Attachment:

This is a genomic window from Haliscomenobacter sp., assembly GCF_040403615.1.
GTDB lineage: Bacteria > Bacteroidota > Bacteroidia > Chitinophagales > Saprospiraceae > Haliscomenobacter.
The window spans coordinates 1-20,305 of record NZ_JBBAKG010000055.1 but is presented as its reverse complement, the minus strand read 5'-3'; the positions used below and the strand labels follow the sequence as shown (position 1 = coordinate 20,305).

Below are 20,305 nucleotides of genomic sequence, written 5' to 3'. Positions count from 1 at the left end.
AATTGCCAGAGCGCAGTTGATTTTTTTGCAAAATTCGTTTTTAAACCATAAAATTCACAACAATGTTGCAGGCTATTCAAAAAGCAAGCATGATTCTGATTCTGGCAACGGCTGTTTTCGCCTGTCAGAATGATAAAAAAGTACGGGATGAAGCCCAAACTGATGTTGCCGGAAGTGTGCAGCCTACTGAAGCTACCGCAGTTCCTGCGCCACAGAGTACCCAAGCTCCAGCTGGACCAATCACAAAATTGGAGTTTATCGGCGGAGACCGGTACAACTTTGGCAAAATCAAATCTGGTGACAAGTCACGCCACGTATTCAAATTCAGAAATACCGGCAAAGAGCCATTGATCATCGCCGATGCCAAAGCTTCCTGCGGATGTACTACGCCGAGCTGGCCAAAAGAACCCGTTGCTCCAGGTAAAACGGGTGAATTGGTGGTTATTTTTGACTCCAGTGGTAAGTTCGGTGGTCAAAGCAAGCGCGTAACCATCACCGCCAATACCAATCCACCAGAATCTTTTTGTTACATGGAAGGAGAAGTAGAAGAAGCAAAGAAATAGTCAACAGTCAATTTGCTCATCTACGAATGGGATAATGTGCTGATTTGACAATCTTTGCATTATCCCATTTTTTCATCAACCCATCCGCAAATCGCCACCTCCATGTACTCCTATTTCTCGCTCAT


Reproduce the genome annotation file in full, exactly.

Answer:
This is a genomic window from Haliscomenobacter sp., assembly GCF_040403615.1.
GTDB lineage: Bacteria > Bacteroidota > Bacteroidia > Chitinophagales > Saprospiraceae > Haliscomenobacter.
The window spans coordinates 1-20,305 of record NZ_JBBAKG010000055.1 but is presented as its reverse complement, the minus strand read 5'-3'; the positions used below and the strand labels follow the sequence as shown (position 1 = coordinate 20,305).

Below are 20,305 nucleotides of genomic sequence, written 5' to 3'. Positions count from 1 at the left end.
AATTGCCAGAGCGCAGTTGATTTTTTTGCAAAATTCGTTTTTAAACCATAAAATTCACAACAATGTTGCAGGCTATTCAAAAAGCAAGCATGATTCTGATTCTGGCAACGGCTGTTTTCGCCTGTCAGAATGATAAAAAAGTACGGGATGAAGCCCAAACTGATGTTGCCGGAAGTGTGCAGCCTACTGAAGCTACCGCAGTTCCTGCGCCACAGAGTACCCAAGCTCCAGCTGGACCAATCACAAAATTGGAGTTTATCGGCGGAGACCGGTACAACTTTGGCAAAATCAAATCTGGTGACAAGTCACGCCACGTATTCAAATTCAGAAATACCGGCAAAGAGCCATTGATCATCGCCGATGCCAAAGCTTCCTGCGGATGTACTACGCCGAGCTGGCCAAAAGAACCCGTTGCTCCAGGTAAAACGGGTGAATTGGTGGTTATTTTTGACTCCAGTGGTAAGTTCGGTGGTCAAAGCAAGCGCGTAACCATCACCGCCAATACCAATCCACCAGAATCTTTTTGTTACATGGAAGGAGAAGTAGAAGAAGCAAAGAAATAGTCAACAGTCAATTTGCTCATCTACGAATGGGATAATGTGCTGATTTGACAATCTTTGCATTATCCCATTTTTTCATCAACCCATCCGCAAATCGCCACCTCCATGTACTCCTATTTCTCGCTCAT